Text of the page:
One of the major attractions of the Left – especially to the young – has always been their identification with romantic rebellion and revolt against the stuffy, conventional established order. In England, this goes right back to the legend of Robin Hood and his Merry Men – cocking repeated snooks at authority in the shape of the Sheriff of Nottingham; living free under forest skies; and above all subverting the social order by robbing the rich and giving the proceeds of their muggings to the poor. Even though Robin himself may be a Myth, his outlaw image expresses a timeless ideal of the discontented and the restless.
It was no accident that the left-wing Hollywood screenwriters Ring Lardner Jr. and Ian McLellan Hunter, blacklisted in the US by anti-Communist McCarthyism, found a refuge in Britain where they anonymously wrote the teatime children's TV series The Adventures of Robin Hood which slithered a seductively attractive message of social equality and anti-establishment revolt into millions of homes and impressionable young minds in the grey 1950s.
The arrival of rock 'n' roll in the same decade fed into the same stirring zeitgeist of revolt. The prevailing heroes of the hour – James Dean in Rebel Without a Cause; Marlon Brando in The Wild Bunch and Elvis Presley, whose curled lip and gyrating hips seemed a permanant sneer and thrust against the old and the conventional. The music spawned a succession of youth movements – the Beats, the Teds, the Mods, Rockers and finally the Hippies, all dedicated in their different ways to beating a path away from the routes taken by their parents' generation.
Inevitably, the global youthquake of revolt found political causes to hitch their waggons to. Nuclear disarmamant in a world threatened by atomic obliteration was an obvious one; and soon TV pictures beamed out from the atrocious war in Vietnam offered another. The political establishment on both sides of the Iron Curtain in the 1960s was dominated by old men (emphasis on the 'old' and the 'men') – from the geriatric tyrants of Communism – Brezhnev, Mao and Ho Chi Minh – to the World War One generation: Adenauer, de Gaulle and Macmillan – who still held sway in the West. When a young charismatic leader – President JF Kennedy – appeared to break the mould, it seemed only inevitable that 'they' – unidentified dark forces – should kill him and resume business as usual.
To the post-war baby boomers who marched to Aldermarston nuclear weapons research establishment every Easter; or gathered outside the US Embassy in Grosvenor Square to protest about Vietnam, their elderly rulers represented reaction, repression and finally death. While they – at least in their own eyes – with their music, their mind-expanding drugs, their flower power and free love, were on the side of life and the future.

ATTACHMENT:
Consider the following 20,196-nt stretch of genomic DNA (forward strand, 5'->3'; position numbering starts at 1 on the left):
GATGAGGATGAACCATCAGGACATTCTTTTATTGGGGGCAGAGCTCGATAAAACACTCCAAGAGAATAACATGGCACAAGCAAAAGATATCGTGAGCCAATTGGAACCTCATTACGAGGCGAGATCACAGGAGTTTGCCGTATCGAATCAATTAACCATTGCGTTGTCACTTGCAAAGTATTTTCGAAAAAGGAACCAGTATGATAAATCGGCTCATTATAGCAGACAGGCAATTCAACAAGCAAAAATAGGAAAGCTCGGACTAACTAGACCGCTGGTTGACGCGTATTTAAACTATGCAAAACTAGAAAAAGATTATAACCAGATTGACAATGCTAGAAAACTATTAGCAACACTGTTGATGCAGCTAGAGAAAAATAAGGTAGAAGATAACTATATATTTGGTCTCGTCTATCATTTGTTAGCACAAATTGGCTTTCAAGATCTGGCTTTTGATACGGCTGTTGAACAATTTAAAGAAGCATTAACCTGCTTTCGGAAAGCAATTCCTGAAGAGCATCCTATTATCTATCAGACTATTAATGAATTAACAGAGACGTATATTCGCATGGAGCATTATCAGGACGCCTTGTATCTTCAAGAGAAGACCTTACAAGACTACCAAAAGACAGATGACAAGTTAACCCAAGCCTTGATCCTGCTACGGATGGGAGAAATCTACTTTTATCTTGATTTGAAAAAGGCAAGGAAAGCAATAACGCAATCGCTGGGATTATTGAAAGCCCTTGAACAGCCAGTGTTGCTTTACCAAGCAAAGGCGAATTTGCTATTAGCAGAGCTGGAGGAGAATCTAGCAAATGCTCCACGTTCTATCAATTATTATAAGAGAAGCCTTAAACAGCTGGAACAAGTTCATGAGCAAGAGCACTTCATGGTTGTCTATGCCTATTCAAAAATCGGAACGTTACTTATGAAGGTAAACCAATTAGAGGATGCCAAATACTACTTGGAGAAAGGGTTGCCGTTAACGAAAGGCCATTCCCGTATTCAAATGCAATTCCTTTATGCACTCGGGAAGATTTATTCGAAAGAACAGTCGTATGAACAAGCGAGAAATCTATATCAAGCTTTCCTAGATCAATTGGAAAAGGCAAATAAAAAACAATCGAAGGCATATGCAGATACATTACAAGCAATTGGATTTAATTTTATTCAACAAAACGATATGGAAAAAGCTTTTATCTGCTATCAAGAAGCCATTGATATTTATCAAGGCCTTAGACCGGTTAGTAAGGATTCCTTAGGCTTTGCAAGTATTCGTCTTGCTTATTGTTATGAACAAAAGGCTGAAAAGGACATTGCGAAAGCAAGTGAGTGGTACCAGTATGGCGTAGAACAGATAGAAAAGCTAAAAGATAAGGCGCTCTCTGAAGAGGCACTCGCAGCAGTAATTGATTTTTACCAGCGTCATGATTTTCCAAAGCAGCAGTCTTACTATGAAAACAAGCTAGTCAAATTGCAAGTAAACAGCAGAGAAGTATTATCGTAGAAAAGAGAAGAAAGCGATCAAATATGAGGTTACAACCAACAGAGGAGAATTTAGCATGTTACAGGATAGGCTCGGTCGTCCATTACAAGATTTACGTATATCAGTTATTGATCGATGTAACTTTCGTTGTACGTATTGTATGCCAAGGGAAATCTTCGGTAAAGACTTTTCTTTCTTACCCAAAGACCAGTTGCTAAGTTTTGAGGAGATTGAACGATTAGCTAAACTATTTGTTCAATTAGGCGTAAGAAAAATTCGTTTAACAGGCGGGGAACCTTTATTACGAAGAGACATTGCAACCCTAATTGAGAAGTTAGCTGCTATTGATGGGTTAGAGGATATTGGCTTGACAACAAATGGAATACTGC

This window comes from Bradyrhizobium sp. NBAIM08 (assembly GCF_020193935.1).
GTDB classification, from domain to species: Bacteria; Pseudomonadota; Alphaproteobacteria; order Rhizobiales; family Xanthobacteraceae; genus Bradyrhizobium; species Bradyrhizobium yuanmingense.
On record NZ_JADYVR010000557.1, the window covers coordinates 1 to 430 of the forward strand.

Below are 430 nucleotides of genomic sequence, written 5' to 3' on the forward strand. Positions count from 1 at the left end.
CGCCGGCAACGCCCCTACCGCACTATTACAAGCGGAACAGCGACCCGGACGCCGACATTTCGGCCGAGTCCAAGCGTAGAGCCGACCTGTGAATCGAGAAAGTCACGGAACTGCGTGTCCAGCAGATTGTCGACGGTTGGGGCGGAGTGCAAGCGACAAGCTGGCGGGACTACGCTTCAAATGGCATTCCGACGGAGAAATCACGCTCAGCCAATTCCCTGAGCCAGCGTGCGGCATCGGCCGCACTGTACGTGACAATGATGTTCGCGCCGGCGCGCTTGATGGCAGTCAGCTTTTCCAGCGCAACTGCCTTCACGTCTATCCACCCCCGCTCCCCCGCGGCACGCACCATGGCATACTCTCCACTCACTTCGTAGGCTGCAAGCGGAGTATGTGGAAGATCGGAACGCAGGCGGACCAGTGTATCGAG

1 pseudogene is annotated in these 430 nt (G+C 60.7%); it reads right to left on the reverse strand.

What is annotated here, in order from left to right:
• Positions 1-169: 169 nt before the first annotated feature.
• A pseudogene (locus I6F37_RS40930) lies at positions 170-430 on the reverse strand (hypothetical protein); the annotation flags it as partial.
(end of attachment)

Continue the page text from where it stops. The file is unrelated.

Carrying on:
Somehow – it may have been the strength of the dope they were imbibing – it quite escaped the Love Generation that the heroes whose posters plastered their bedsit walls: the bearded Fidel Castro, and above all his murderous failure of an acolyte, Ernesto 'Che' Guevara – were brutal dictators far more repressive and grim than the tolerant old democrats against whom they were marching and chanting.The Trade Unionists who made pilgrimages to Cuba and East Germany did not pause to reflect that strikes were unknown in these socialist paradises – not because they were not needed, but because they were banned.
In the end it was not the Sixties and seventies 'fun' toy revolutionaries – the Tariq Alis, the Danny Cohn-Bendits, the Weathermen, the Baaders and the Meinhofs – who triumphed, but those who – in the main peacefully – overthrew Communism in Russia and across Eastern Europe twenty years later. After half a century of unfettered power, the original revolutionary impulse of Communism had ossified into a grey bureaucratic dictatorship, no longer capable of inspiring loyalty even among its own salaried apparatchiks.
Two decades after those great upheavals, the 'long march through the institutions' advocated by the more thoughtful and dedicated of the 60s revolutionaries – though grown grey and pot-bellied now, is nearing their desired destination. An entrenched new class, holding to the neo-Marxism of 'political correctness' as if to a new religion, has its sweaty hands clammily clasped round the levers of power. A new Establishment – in politics; the civil service; the judiciary; the media; local government; academia – even the police – the hated 'pigs' of yesteryear – sits in air-conditioned offices in London and Brussels spinning a fine mesh of rules, laws and codes to bind, control and slowly enslave us all.
Faced with this reborn Establishment, is it not time for Tories to take on the unaccustomed role of the rebel? For, in a curious reversal of history, any resistance to the stifling blanket of conformity that has been flung over our liberties must come from the Right. Even if Labour are ousted from office tomorrow, their nanny statist mindset will continue to dominate our culture until it is challenged by a Conservative revolution. It is their placemen and women who sit on the quangos and the judges' bench, teach in the classrooms, pontificate in the studios, and write the editorials in the Guardian and Independent (the Pravda and Izvestya of our time).
How long will the young, the traditional foot soldiers of revolution, continue to tolerate the lazy-minded, dispiriting, disempowering and frankly tedious nostrums of the Left? How long before they yearn to snip through Nanny's apron strings and run free? In 1979, at the fag end of the Sixties and Seventies revolutionary wave, a brave woman modestly proposed that startling paradox: a conservative revoluton.
No wonder that a popular poster shows Che Guevara's iconic beret and curling locks framing the face of Margaret Thatcher. With the Left once more occupying the commanding heights of our culture, it is time for Tories to storm those heights once again.